A "psychological vaccine" of a weakened form of a piece of fake news can make people better at identifying false claims about climate change, researchers have said.
Exposing people to a fake "fact" with either a general warning about fake news or a specific analysis of why a claim is false can help people to dismiss fake news stories on climate change, the study of 2,000 people in the US found.
Giving no inoculation – or presenting a scientifically sound fact and a fake "fact" together – cancelled out the effects of both statements and left people with exactly the same opinion as they had had before reading the statements.
The general or specific warning weakened the power of the fake claim. This strategy is called psychological inoculation, and is one that has historically been used to generate public uncertainty on issues such as the health risks of tobacco.
Eroding the evidence
The scientifically backed claim used in the study was that 97% of climate scientists agree that anthropogenic climate change was real. The false claim was that 31,000 US scientists had signed a petition stating that anthropogenic climate change was not real.
Just the scientific claim by itself made people 20% more likely to shift their view in favour of thinking climate change is real. Showing them just the fake "fact" made them 9% more likely to reject the idea of climate change.
If they were given these two statements one after the other, the fake claim cancelled out the evidence-based claim, leaving people exactly where they were before they had read the statements.
General vs targeted inoculation
Adding a general warning that "some politically motivated groups use misleading tactics to try to convince the public that there is a lot of disagreement among scientists" made people 6.5% more likely to change their view in favour of the scientifically backed claim when they saw the two together.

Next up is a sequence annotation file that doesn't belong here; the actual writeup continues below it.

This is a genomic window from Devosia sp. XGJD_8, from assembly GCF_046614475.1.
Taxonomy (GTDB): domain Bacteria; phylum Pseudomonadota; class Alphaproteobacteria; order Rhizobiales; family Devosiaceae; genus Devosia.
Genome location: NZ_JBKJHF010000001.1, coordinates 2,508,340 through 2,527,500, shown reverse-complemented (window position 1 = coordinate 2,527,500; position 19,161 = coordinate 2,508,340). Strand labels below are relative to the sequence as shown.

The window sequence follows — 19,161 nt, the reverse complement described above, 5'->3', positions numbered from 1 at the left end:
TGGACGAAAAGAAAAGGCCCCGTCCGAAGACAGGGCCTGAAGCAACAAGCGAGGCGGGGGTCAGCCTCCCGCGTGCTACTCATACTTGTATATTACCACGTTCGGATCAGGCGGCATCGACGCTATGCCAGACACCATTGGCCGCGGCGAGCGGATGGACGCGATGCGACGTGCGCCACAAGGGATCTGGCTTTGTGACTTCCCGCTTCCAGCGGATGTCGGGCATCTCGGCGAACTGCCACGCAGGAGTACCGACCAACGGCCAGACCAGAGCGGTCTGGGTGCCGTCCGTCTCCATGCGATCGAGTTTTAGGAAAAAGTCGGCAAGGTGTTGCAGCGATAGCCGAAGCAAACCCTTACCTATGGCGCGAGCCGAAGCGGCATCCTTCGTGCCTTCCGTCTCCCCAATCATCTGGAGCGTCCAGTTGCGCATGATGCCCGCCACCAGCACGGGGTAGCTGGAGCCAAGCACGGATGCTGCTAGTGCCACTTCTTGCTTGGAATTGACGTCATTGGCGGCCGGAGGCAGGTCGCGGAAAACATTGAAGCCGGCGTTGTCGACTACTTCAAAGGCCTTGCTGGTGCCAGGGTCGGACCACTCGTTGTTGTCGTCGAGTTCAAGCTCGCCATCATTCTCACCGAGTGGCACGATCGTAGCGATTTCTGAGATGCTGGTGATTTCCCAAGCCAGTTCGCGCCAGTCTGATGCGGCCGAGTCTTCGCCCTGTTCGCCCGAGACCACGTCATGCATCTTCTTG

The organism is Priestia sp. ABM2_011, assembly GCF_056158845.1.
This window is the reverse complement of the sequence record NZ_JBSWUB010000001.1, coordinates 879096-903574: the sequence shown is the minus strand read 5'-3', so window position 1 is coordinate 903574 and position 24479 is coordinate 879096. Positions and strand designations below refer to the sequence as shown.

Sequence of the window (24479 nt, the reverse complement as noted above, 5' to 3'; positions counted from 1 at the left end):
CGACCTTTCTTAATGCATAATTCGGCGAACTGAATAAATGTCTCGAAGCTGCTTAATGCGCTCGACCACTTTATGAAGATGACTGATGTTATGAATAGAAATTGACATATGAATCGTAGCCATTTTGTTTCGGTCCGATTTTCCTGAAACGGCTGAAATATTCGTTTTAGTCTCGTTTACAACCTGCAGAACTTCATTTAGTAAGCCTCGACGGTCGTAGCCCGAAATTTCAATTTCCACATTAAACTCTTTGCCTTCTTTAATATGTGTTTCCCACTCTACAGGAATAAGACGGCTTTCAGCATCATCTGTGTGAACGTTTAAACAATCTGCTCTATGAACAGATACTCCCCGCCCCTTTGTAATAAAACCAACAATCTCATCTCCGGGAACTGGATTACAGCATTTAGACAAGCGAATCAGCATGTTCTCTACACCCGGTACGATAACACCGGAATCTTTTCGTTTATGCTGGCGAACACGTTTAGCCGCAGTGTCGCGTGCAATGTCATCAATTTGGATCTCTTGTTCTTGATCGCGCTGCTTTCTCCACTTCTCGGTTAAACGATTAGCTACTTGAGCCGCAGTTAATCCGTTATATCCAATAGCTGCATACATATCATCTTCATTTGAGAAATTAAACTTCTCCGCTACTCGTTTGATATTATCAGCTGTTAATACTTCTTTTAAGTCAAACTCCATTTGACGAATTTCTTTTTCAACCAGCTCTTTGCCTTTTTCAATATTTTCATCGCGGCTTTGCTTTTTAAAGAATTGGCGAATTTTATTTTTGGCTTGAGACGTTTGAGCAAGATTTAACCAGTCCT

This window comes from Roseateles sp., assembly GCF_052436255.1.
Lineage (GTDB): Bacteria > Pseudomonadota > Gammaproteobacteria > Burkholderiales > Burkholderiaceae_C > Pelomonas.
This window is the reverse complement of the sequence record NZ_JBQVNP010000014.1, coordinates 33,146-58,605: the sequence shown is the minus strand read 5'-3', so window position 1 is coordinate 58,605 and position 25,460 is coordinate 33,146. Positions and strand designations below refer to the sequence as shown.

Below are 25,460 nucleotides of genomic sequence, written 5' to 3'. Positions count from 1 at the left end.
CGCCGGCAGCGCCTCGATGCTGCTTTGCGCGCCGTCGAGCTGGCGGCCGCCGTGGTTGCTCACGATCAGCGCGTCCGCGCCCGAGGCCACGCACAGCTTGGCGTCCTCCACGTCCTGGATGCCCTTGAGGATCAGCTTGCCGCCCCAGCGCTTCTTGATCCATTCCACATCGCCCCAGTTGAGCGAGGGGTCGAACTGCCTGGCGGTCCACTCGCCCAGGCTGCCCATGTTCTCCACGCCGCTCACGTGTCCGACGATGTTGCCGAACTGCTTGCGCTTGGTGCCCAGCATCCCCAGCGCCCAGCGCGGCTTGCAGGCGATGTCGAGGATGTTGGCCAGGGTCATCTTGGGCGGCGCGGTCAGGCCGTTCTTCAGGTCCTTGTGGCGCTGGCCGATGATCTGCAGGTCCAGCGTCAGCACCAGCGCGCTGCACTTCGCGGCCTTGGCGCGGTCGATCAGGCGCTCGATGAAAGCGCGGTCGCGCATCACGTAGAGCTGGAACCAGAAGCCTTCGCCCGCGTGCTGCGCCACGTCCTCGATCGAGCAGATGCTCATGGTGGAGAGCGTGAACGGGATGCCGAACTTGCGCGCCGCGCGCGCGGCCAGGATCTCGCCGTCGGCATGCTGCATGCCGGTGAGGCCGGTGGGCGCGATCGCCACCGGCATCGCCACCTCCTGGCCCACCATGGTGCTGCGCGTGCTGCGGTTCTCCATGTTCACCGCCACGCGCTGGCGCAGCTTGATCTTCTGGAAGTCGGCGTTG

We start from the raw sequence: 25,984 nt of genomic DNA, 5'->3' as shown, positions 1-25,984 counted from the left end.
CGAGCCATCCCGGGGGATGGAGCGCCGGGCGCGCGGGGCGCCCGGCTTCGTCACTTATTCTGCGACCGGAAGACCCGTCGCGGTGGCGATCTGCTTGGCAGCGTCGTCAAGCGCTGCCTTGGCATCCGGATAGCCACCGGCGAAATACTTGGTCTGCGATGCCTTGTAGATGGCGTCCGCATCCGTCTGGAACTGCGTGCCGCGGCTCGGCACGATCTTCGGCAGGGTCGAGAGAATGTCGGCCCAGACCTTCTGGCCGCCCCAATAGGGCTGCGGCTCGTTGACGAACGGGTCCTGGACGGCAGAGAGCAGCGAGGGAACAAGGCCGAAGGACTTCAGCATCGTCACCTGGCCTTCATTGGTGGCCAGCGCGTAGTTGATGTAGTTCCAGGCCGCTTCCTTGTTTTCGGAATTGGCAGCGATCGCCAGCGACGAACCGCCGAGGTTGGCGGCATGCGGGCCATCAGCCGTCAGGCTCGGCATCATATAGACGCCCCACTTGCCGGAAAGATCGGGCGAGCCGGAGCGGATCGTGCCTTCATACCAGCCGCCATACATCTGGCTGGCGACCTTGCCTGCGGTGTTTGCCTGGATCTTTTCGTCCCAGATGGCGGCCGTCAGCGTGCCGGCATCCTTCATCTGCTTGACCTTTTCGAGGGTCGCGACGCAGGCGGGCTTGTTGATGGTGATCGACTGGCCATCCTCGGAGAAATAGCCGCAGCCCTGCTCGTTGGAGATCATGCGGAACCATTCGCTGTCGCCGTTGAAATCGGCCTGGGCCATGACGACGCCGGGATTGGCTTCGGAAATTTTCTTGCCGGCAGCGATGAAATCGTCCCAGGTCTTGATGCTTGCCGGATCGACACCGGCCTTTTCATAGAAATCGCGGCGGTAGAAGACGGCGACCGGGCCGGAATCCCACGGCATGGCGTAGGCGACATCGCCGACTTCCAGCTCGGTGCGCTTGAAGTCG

A specific inoculation debunking the statement about the petition was even more effective. Here people were told that many of the 31,000 signatories to the petition were fake, with names such as Charles Darwin and members of the Spice Girls cropping up. Of the signatories that were real, living scientists, fewer than 1% had a background in climate research.
This detailed debunking of the fake claim made people 13% more likely to shift their view in favour of the scientific claim after seeing the two together. That's still not back to the 20% shift seen when the scientific claim was made alone, but it did at least as much of the damage caused by the fake claim.
"It's useful to forewarn people generally because it makes them more cautious about the information that they encounter," study author Sander van der Linden of the University of Cambridge told IBTimes UK. "But if you arm people will actual arguments – because it's often the problem that people don't feel confident in their arguments – then that can help inoculate people against misinformation."
Beyond climate change
The idea of psychological inoculation is not a new one. It's been used historically by the tobacco industry to counter scientific evidence of the health risks associated with smoking. Industries such as this have had an "intuitive understanding" that questioning the idea of consensus is very persuasive, van der Linden said.
"Generally it's easy to create a sense of doubt in the public consciousness, that's essentially their strategy. Sow these seeds of doubt by pre-emptively telling people that there's a lot of disagreement among scientists on a given topic."
This is a general aspect of human cognition and can be applied to many areas besides climate change. For example, inoculation could have been used to moderate the effect of claims about Brexit before the UK's EU referendum, many of which lacked a foundation in fact, van der Linden said.
"When it comes to fake news and false information – whether in the UK, US or another part of the world – people use simple rules of thumb to accept information because we're not deeply thinking about it.
"If you think about Brexit, a lot of the information that circulated was not accurate or based on fact, but lots of people believed it because they weren't consciously engaging with the issue. Would it have been beneficial to try to inoculate people? Probably."